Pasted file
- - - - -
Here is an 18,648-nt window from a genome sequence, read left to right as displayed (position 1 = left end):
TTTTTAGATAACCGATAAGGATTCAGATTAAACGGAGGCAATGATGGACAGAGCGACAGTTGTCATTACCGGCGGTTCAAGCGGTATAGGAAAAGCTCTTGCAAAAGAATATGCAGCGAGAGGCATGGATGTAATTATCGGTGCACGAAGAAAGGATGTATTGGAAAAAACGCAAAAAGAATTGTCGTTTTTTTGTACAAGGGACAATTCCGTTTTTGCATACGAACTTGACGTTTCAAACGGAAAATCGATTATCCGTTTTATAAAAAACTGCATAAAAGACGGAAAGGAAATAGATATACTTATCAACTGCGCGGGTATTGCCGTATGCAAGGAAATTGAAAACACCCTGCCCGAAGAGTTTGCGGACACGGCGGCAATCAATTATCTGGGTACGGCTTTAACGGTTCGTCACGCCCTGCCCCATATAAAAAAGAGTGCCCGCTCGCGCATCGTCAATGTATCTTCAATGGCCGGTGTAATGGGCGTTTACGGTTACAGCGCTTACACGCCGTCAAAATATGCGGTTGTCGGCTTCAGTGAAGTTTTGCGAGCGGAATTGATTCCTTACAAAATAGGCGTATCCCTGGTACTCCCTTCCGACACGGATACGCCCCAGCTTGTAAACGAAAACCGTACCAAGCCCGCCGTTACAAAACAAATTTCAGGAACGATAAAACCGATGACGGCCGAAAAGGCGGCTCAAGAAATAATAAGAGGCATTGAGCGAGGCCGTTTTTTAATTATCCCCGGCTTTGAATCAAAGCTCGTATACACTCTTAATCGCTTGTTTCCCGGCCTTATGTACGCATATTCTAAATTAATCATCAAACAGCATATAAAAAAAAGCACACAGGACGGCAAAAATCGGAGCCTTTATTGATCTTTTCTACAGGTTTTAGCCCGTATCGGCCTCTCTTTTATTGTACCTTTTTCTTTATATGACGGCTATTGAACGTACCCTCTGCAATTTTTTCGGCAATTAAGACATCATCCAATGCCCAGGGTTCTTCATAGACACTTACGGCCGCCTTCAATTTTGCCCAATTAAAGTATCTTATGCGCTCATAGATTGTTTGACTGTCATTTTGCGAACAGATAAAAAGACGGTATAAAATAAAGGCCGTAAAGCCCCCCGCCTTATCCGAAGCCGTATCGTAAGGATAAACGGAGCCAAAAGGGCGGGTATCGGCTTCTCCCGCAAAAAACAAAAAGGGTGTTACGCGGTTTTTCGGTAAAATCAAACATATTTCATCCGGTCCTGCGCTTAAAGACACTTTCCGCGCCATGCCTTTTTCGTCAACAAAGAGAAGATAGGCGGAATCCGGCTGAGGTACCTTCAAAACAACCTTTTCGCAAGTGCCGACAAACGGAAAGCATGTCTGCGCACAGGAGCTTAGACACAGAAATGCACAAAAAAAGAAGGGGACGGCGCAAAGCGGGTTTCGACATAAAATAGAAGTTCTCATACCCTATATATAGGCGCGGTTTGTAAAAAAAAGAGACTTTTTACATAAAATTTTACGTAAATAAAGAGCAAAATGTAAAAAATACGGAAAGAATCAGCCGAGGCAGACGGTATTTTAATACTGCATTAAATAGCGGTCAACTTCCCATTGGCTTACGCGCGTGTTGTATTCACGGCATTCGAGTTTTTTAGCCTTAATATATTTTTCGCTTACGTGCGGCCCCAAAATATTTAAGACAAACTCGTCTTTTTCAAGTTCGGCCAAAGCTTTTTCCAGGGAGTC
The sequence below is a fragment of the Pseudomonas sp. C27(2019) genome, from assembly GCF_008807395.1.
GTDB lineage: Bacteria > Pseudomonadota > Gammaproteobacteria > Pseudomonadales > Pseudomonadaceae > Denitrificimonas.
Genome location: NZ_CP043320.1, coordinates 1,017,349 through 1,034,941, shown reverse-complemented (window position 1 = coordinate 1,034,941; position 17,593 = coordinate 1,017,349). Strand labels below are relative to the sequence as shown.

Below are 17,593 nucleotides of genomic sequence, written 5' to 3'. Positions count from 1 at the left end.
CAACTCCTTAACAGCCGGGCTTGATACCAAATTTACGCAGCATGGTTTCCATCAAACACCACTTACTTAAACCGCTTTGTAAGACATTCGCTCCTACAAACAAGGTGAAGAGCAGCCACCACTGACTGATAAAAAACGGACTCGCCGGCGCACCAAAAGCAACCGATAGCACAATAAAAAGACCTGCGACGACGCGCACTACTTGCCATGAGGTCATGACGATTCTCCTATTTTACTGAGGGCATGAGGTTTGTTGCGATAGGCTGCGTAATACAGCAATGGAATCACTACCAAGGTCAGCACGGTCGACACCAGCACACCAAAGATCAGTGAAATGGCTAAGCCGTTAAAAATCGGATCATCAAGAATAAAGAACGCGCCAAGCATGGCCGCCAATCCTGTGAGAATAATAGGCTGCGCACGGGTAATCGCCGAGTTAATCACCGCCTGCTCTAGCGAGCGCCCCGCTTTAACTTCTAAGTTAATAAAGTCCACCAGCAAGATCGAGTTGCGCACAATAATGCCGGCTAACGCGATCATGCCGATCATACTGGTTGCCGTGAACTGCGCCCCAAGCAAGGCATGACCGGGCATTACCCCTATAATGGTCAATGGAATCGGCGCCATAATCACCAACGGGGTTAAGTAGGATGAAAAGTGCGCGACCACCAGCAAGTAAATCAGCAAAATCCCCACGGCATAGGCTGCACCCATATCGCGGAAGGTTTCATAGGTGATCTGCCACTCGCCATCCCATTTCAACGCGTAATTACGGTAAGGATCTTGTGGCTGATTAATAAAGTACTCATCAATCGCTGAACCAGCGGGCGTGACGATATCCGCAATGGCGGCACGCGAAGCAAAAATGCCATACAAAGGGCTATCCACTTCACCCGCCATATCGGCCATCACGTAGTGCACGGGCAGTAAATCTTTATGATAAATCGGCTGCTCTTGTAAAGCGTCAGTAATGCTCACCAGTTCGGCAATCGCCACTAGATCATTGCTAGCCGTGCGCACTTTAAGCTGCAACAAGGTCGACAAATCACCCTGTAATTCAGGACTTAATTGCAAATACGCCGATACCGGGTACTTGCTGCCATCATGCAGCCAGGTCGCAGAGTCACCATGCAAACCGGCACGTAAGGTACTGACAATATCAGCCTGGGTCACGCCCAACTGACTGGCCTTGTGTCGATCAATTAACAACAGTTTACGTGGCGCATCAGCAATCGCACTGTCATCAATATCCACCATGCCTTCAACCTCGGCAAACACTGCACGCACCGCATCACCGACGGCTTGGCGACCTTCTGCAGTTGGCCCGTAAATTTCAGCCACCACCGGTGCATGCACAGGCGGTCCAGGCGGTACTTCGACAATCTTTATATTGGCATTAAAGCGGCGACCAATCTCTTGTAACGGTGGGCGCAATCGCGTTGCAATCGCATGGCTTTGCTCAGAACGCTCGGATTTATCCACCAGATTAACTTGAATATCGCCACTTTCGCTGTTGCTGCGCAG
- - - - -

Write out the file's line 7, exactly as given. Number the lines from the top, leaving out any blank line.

CAACTCCTTAACAGCCGGGCTTGATACCAAATTTACGCAGCATGGTTTCCATCAAACACCACTTACTTAAACCGCTTTGTAAGACATTCGCTCCTACAAACAAGGTGAAGAGCAGCCACCACTGACTGATAAAAAACGGACTCGCCGGCGCACCAAAAGCAACCGATAGCACAATAAAAAGACCTGCGACGACGCGCACTACTTGCCATGAGGTCATGACGATTCTCCTATTTTACTGAGGGCATGAGGTTTGTTGCGATAGGCTGCGTAATACAGCAATGGAATCACTACCAAGGTCAGCACGGTCGACACCAGCACACCAAAGATCAGTGAAATGGCTAAGCCGTTAAAAATCGGATCATCAAGAATAAAGAACGCGCCAAGCATGGCCGCCAATCCTGTGAGAATAATAGGCTGCGCACGGGTAATCGCCGAGTTAATCACCGCCTGCTCTAGCGAGCGCCCCGCTTTAACTTCTAAGTTAATAAAGTCCACCAGCAAGATCGAGTTGCGCACAATAATGCCGGCTAACGCGATCATGCCGATCATACTGGTTGCCGTGAACTGCGCCCCAAGCAAGGCATGACCGGGCATTACCCCTATAATGGTCAATGGAATCGGCGCCATAATCACCAACGGGGTTAAGTAGGATGAAAAGTGCGCGACCACCAGCAAGTAAATCAGCAAAATCCCCACGGCATAGGCTGCACCCATATCGCGGAAGGTTTCATAGGTGATCTGCCACTCGCCATCCCATTTCAACGCGTAATTACGGTAAGGATCTTGTGGCTGATTAATAAAGTACTCATCAATCGCTGAACCAGCGGGCGTGACGATATCCGCAATGGCGGCACGCGAAGCAAAAATGCCATACAAAGGGCTATCCACTTCACCCGCCATATCGGCCATCACGTAGTGCACGGGCAGTAAATCTTTATGATAAATCGGCTGCTCTTGTAAAGCGTCAGTAATGCTCACCAGTTCGGCAATCGCCACTAGATCATTGCTAGCCGTGCGCACTTTAAGCTGCAACAAGGTCGACAAATCACCCTGTAATTCAGGACTTAATTGCAAATACGCCGATACCGGGTACTTGCTGCCATCATGCAGCCAGGTCGCAGAGTCACCATGCAAACCGGCACGTAAGGTACTGACAATATCAGCCTGGGTCACGCCCAACTGACTGGCCTTGTGTCGATCAATTAACAACAGTTTACGTGGCGCATCAGCAATCGCACTGTCATCAATATCCACCATGCCTTCAACCTCGGCAAACACTGCACGCACCGCATCACCGACGGCTTGGCGACCTTCTGCAGTTGGCCCGTAAATTTCAGCCACCACCGGTGCATGCACAGGCGGTCCAGGCGGTACTTCGACAATCTTTATATTGGCATTAAAGCGGCGACCAATCTCTTGTAACGGTGGGCGCAATCGCGTTGCAATCGCATGGCTTTGCTCAGAACGCTCGGATTTATCCACCAGATTAACTTGAATATCGCCACTTTCGCTGTTGCTGCGCAG